Typically my kite gear is the most important part of my luggage when travelling to Sardinia. As usual, upon arrival, I still don’t have a clue where in Sardinia I will end up this year.
I like the idea of discovering the Wild West (I already wrote about most of the other coasts during a Kite-Safari). But will the wind conditions be good to kite there this time? Mostly Mistral is working on the West coast. I’m looking forward to finding the exceptions, together with the less-known spots.
Like never before I am in a mood to draw every moment of this trip, somewhere in no man’s land, in the middle of past and future. Sardinia is exactly the right place for such an adventure. More contemporary is not possible. On the first night, I don’t feel like sleeping within four walls and I choose to sleep on the balcony. A night spent under the stars.
In the morning I wake up with a breeze around my nose and the buzz of the Sardinian neighbourhood. Taking in breaths of the upcoming wind, I can’t wait to get down to some kiting. And yes – the wind conditions point towards the West.
I’m driving along Sardinia‘s typical springtime flower scenery and I’m intrigued by one of the ancient Spanish fortress’. Swerving the car sharply onto a bushy path I’m spontaneously testing my hired panda for off-road capability.
The fortress doesn’t have a name and is the centre of a panoramic scenery in the middle of a sea of blossom alongside the coast. These towers can be found in regular intervals all along the Sardinian coast. They were built in the 16th century as a defense belt against the Berber folks’ acts of piracy during Africa’s prime-age because an army was too costly.
Believing to be in total remoteness, I see a kayak is pulling ahead. Why not just drift sometimes? A diver is discovering the underwater world in the sea directly in front of me. Why not also just dive sometimes?
As a matter of fact, the defense tower is located next to the wave spot Platamona where kitesurfing is possible only with wind from north-west (Mistral) and is allowed only during low season. In the summer, Platamona is called “Sardinia‘s Rimini“, the home to partygoers and sun worshippers.
Around Porto Torres, some main streets have a side street with spectacular views. Why not just make a step to the side sometimes. Why not just drive topsy-turvy into a one-way street. Oops, contra-flow, okokok…!
I’m arriving in Stintino, a beach resort at Sardinia’s north-westernmost end and my starting point of expeditions to Asinara, also known as White Donkey Island (you can find my article about Asinara on pecora-nera).
A good contact for kitesurfers is Lorenzo from the windsurfcenter, which is situated at L’Approdo, the middle one of the three kiteable beaches around Stintino.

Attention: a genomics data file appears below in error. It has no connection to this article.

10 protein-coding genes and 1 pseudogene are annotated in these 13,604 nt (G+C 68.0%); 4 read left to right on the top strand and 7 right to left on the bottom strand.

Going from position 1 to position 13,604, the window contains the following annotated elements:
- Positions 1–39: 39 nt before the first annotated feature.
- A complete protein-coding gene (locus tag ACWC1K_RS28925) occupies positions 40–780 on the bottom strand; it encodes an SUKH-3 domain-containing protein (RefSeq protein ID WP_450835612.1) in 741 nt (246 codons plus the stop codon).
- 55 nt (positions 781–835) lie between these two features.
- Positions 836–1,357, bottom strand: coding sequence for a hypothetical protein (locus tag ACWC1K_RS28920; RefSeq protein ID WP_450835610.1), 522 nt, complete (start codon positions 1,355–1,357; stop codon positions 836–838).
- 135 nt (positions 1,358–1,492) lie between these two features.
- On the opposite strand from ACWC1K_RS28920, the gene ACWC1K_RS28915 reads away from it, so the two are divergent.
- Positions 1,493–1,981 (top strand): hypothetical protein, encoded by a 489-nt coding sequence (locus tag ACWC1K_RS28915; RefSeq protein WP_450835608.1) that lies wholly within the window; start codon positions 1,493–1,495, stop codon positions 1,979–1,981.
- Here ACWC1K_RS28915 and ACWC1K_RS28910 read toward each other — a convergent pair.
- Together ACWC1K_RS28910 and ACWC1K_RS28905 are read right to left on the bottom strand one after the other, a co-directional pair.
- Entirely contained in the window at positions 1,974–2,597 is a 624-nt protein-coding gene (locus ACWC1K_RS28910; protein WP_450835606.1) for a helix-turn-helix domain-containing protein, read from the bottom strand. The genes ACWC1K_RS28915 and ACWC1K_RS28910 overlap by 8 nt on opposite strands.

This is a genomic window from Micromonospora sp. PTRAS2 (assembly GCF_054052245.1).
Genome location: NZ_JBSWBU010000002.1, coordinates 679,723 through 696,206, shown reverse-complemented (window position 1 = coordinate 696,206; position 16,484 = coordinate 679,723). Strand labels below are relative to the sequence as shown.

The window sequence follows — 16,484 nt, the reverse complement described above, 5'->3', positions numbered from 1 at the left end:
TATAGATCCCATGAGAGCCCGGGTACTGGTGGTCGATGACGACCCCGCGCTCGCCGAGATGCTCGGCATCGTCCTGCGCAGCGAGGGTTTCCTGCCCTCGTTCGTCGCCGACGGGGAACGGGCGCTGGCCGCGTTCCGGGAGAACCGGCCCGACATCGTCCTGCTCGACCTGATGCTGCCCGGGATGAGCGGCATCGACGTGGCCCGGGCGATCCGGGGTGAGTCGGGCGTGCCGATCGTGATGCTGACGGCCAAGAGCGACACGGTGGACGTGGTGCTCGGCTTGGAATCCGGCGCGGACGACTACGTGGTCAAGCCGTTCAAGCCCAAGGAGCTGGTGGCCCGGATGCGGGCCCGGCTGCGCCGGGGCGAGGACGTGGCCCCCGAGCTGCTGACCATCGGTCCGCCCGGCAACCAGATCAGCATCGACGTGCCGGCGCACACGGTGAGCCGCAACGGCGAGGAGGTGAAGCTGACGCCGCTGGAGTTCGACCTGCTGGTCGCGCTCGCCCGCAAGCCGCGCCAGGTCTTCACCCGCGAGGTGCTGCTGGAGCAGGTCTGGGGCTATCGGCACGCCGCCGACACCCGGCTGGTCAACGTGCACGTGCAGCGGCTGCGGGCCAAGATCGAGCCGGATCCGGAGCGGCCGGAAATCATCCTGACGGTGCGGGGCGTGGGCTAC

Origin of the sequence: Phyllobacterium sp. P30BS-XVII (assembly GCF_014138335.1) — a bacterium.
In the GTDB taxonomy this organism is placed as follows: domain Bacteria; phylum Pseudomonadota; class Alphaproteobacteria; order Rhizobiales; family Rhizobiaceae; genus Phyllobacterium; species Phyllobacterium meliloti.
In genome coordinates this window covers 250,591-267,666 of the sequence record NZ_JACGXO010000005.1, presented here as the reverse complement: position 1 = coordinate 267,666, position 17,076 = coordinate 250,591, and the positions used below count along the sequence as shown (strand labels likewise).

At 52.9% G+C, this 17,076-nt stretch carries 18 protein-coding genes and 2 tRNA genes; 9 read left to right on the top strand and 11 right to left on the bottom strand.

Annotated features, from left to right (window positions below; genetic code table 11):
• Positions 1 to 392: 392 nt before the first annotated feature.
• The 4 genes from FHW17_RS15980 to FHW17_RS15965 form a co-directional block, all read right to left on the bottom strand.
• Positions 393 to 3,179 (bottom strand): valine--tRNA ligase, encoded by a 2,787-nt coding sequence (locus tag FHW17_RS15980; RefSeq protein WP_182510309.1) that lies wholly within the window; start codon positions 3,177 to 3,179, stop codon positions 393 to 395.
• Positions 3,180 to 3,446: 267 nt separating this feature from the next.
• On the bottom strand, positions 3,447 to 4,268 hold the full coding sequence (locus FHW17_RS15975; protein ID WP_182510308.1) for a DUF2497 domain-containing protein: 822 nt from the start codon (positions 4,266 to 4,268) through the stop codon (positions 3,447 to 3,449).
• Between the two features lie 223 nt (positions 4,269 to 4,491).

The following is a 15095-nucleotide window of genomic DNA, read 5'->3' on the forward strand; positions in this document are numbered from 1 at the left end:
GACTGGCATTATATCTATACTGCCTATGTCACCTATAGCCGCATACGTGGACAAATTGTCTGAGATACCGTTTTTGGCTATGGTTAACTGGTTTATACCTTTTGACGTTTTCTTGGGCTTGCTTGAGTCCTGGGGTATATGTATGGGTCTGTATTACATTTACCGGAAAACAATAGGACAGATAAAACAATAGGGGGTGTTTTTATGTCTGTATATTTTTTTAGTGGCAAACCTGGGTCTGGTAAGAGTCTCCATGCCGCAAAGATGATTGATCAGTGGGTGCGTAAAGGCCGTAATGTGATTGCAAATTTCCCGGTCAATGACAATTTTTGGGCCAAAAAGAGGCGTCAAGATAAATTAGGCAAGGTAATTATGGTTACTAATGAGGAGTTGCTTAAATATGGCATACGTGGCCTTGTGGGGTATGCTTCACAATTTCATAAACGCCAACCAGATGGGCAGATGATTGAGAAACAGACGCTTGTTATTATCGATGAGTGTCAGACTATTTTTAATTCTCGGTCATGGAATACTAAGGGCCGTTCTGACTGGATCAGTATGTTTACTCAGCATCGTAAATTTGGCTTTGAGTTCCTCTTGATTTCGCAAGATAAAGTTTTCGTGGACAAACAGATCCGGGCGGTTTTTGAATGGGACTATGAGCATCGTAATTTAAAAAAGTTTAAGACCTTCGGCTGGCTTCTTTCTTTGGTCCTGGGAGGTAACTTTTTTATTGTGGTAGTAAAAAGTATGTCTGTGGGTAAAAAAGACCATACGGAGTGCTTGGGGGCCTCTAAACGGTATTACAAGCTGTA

The best wind directions for L’Approdo and La Pelosa (the main tourist beach a few meters further north) are east to north-east. Easterly (Levante) comes with waves. North becomes north-east or north-west because of Asinara. With west, the beach itself is sheltered. There is a strong current with winds from north-west and west.
Further south you find the super-white gravel beach Le Saline, kiteable with winds from south- and north-west. South-easterly wind does not arrive in Le Saline. The windsurfcenter has a boat to make kite- and windsurfing also possible in tourist-packed summer.
A recommendable accommodation around the corner of the windsurfcenter is the B&B Mr. Caruba. Mr. Caruba, aka Claudio, is a sailor and organises boat, hiking and mountain-bike tours. A unique restaurant in Stintino town centre, recommended by the locals is the Opera Viva, Piazza di 45.
The wind is luring me to Sardinia’s south-west – a corner of Sardinia which is going to elate me as a kiter and lover of islands; there are even two offshore islands, Sant‘Antioco and San Pietro. I am tempted to go for the road via Cagliari through the mountains – a dream for kitesurfing mountain enthusiasts – and via the quaint mountain village Teulada.
In habitual manner, I’m driving my way along the coast. The road leads me between two lagoons, past hosts of flamingos, to Porto Pino – a harbour hamlet that deserves its name because it is surrounded by a pine forest.
The only kiteable beach is the Caribbean style main tourist beach and located just behind the harbour. Only (!) south-westerly wind (Scirocco) is working here. All other pine-fringed paths end at a steep coastline. All routes through the lagoons in direction of the huge dunes of Porto Pino finish in front of canals in the middle of nowhere.
Is Solinas – Porto Botte – Punta Trettu – Fontanamare
Further north I find a plum area for kite beginners and free-stylers. Is Solinas offers flat-water with Mistral, but is besieged by beach tourists at high season; Follow the sign to Is Solinas and then direction „Le Dune“. There is a car park at the end of a paved driveway from which you reach the beach over the dunes.
More adequate spots are situated around Porto Botte. At the end of the main street, where the fishing boats moor, you can choose between two kite spots; to the left hand side I reach the extension of Is Solinas beach; to the right hand side the path through the dunes goes to a good freestyle spot – my favourite one on this journey.
A local kiter gives me a hot hint; Punta Trettu, exactly opposite of the small town Sant’Antioco, is a fantastic spot for beginners and free-stylers and is the home spot to the locals as it’s not the kind of beach “normal” beach tourists would go for.